On me, both extrait and EdP last several hours.
Yes, it's old-fashioned in a good way, reminding me of the beautiful art nouveau jewelry and lace-bedecked clothes of the Edwardian era. It brings a touch of that lost world of quality and manners into our hectic 21st century lives. I have both the extrait and the EdP, and whenever I wear them I'm taken back in time to that more gracious era. If you appreciate vintage and classic scents, this is definitely one to try.
21st May 2012
The heart of this vintage is the rose. But it does not sit alone. Violet, lilac & iris are listed but as support players they exist as nuances, and are not quite as easily identifiable as the central rose accord. To smell the rose, one has to get really close to the skin. It is a deep dark rose with a slight metallic tinge, certainly not of the dewy-fresh, budding variety. I'm testing the parfum which has depth to spare and unveils each layer at its own languid pace.

While I wouldn't exactly describe this bouquet as 'fusty', the freshly powdered aura represents a style that was popular in that era but may well be viewed as 'out of its time' particularly by a generation raised on a diet of 'instant gratification'. A true fragrance connoisseur however will have much less of a problem appreciating this composition from Ernest Daltroff.

26th September 2011
I feel it is quite a shame that this great classic (nearly 100 years old) enduring the challenges of times (with rather completely different tastes in the perfume market today etc.) gets very little mention and obviously very few reviews.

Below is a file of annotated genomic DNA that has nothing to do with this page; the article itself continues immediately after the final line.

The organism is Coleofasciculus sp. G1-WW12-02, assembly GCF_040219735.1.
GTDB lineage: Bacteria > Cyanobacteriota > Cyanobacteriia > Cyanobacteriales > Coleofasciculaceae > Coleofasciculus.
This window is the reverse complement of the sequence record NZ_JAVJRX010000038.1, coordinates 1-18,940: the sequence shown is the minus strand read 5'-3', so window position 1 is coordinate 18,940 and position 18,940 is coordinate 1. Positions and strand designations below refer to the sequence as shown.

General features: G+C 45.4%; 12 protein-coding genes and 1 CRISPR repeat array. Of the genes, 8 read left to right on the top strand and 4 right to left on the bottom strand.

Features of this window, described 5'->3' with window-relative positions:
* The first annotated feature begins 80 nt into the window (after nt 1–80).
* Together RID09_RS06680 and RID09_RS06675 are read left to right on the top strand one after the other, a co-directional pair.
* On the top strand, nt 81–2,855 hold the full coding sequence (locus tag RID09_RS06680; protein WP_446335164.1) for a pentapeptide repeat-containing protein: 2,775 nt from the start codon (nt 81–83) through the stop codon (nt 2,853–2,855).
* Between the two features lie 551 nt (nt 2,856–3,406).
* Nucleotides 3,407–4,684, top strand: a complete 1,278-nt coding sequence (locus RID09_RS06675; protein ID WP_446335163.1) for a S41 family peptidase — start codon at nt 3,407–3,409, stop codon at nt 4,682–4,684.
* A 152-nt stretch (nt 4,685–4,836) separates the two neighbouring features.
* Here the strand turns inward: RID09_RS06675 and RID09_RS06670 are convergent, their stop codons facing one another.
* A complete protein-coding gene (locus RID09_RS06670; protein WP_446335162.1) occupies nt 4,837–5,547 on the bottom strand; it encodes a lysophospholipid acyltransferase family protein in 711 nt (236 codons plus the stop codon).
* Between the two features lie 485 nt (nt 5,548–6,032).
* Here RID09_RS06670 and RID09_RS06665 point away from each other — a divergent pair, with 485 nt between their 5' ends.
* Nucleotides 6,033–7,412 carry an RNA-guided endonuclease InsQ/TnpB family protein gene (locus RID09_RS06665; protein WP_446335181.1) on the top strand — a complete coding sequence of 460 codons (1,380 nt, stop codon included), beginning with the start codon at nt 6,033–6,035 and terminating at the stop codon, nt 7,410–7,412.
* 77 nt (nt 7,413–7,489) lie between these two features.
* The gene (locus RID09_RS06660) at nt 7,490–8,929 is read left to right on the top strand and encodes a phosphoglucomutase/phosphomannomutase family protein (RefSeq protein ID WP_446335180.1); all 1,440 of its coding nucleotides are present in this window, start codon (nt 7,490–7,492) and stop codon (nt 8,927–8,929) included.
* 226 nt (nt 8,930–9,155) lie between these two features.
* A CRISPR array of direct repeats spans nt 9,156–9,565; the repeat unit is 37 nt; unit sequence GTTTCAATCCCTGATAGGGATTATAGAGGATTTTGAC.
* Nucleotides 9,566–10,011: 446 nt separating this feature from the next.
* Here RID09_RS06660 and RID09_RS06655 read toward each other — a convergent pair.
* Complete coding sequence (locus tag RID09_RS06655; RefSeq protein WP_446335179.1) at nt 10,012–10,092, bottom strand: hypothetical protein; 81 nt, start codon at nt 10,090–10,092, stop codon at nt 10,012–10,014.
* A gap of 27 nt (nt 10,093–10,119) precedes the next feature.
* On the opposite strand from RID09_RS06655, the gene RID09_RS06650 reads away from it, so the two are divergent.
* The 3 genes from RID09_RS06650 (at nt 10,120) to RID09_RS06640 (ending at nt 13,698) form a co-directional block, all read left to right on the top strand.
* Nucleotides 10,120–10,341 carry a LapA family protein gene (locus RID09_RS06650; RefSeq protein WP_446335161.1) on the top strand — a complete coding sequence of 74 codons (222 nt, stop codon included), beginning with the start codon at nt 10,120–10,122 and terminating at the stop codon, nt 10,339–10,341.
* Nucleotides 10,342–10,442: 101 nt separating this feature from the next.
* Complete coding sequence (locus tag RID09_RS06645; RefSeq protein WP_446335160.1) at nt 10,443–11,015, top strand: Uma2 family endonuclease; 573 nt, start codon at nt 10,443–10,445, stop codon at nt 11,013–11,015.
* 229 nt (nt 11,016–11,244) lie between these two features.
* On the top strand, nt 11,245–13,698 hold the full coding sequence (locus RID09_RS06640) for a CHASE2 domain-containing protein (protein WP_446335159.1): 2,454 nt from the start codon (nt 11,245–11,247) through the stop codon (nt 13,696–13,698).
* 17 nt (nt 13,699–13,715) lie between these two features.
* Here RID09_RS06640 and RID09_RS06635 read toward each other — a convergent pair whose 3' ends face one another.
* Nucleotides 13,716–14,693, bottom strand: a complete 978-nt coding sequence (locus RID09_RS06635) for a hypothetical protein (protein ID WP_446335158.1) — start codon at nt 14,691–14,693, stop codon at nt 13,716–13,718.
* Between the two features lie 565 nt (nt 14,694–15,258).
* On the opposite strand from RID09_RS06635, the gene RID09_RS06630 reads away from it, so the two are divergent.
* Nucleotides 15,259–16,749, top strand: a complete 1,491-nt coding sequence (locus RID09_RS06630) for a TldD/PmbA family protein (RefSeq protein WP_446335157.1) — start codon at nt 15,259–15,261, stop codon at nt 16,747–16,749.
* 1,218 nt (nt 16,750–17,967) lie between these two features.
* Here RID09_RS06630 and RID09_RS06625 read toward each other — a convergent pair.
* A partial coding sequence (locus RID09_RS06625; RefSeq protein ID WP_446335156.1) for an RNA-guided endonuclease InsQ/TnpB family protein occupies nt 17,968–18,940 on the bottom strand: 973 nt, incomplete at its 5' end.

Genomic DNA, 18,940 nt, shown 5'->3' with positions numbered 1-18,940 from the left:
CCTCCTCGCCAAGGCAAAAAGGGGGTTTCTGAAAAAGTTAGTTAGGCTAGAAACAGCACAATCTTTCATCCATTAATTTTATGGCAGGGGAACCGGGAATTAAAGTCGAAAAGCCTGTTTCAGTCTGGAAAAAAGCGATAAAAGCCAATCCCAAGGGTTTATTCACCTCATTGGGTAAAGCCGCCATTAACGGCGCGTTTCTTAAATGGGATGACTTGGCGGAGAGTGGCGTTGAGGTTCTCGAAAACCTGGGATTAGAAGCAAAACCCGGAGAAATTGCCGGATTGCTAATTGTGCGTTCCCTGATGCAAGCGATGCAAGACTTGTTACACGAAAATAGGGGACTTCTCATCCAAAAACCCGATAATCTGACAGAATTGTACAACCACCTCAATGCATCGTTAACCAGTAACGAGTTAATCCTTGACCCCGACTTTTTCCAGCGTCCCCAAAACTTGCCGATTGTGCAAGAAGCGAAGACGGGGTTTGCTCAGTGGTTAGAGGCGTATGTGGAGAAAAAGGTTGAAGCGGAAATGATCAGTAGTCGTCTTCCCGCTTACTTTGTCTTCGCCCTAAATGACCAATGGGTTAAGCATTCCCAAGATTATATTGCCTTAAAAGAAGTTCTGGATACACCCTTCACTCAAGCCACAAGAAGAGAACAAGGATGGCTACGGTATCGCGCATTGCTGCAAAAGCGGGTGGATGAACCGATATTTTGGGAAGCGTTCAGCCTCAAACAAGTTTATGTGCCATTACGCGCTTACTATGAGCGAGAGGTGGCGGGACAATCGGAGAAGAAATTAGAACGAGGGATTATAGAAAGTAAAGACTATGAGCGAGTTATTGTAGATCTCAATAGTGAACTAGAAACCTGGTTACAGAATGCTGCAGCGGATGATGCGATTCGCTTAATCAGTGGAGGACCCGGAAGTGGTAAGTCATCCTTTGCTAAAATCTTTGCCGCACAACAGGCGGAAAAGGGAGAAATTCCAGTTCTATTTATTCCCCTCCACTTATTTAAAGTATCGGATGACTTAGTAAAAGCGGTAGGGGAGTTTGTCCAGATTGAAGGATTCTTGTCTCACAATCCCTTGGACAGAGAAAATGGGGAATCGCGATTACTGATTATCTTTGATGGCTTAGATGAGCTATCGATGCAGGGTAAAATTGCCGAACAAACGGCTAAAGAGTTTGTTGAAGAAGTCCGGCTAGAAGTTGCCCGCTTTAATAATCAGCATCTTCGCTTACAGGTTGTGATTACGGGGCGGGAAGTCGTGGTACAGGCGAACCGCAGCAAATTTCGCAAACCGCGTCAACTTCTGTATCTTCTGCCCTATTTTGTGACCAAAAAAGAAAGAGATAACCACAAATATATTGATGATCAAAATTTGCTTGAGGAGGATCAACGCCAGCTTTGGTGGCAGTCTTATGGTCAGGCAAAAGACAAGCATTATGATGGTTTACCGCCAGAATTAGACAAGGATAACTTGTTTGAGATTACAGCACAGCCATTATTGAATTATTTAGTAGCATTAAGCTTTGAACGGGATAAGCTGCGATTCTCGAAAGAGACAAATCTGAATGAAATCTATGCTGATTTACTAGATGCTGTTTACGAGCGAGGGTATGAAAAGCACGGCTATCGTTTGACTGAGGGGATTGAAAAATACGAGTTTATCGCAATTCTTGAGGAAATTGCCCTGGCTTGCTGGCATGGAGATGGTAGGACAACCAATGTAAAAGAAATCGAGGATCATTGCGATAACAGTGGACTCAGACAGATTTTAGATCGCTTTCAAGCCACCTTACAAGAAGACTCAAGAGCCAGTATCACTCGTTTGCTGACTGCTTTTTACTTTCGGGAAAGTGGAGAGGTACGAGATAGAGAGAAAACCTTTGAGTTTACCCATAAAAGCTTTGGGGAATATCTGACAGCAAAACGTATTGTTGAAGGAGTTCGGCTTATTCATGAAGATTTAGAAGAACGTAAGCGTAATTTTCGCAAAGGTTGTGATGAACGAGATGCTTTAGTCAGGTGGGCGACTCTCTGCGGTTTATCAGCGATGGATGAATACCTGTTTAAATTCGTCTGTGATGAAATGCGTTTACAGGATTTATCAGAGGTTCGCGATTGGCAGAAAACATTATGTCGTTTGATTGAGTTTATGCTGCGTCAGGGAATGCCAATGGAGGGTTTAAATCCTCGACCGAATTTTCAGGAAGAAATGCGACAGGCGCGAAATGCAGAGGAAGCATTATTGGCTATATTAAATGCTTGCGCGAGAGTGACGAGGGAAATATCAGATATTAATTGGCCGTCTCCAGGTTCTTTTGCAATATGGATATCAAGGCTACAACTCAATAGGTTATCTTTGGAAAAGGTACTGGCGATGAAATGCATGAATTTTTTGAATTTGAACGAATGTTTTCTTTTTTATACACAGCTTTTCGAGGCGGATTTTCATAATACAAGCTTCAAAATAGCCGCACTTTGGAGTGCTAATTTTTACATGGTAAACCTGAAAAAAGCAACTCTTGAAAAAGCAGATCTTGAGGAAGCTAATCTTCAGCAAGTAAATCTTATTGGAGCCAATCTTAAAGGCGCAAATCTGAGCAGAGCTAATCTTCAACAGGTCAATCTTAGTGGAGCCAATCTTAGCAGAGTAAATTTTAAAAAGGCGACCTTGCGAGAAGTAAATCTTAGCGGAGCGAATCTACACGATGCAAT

It is very easy to dimiss this as musty and dated. Most of all, it has to do with the fact that today we hardly understand the nature of grand classic extraits de parfum that take their time to settle down and notes melting together on our skin, in order to create a dense, complex and rich olfactive experience.
Violet is certainly an important contributor in here at times while the fragrance shifts, which makes it tricky territory for myself and also adds much to the dated feel. The dark musty rose with a slightly smoky (I can't help but thinking of a component this shares with Tabac Blond) musk don't really help to change the mood of this composition. Actually, this stage in its really long-drawn drydown, where the smokiness is clearly perceptible, is my very favorite. It is the almost nocturnal blend of these exquisite dark rosy facets with a violet candy touch, a distinctive vanilla (not too sweet) and exactly this smoky muskiness that is very alluring.
N'aimez que moi is an old-world beauty from times bygone with class and eventually less innocence than the first two hours make you believe. Moderate sillage (elegant and comfortable) with very good longevity. Again, I only care for the extraits of the great Caron fountain perfumes. One last comparison: N'aimez que moi is far superior and interesting than Amouage Opus III to me.
13th August 2011
Show all 13 Reviews of N'Aimez Que Moi by Caron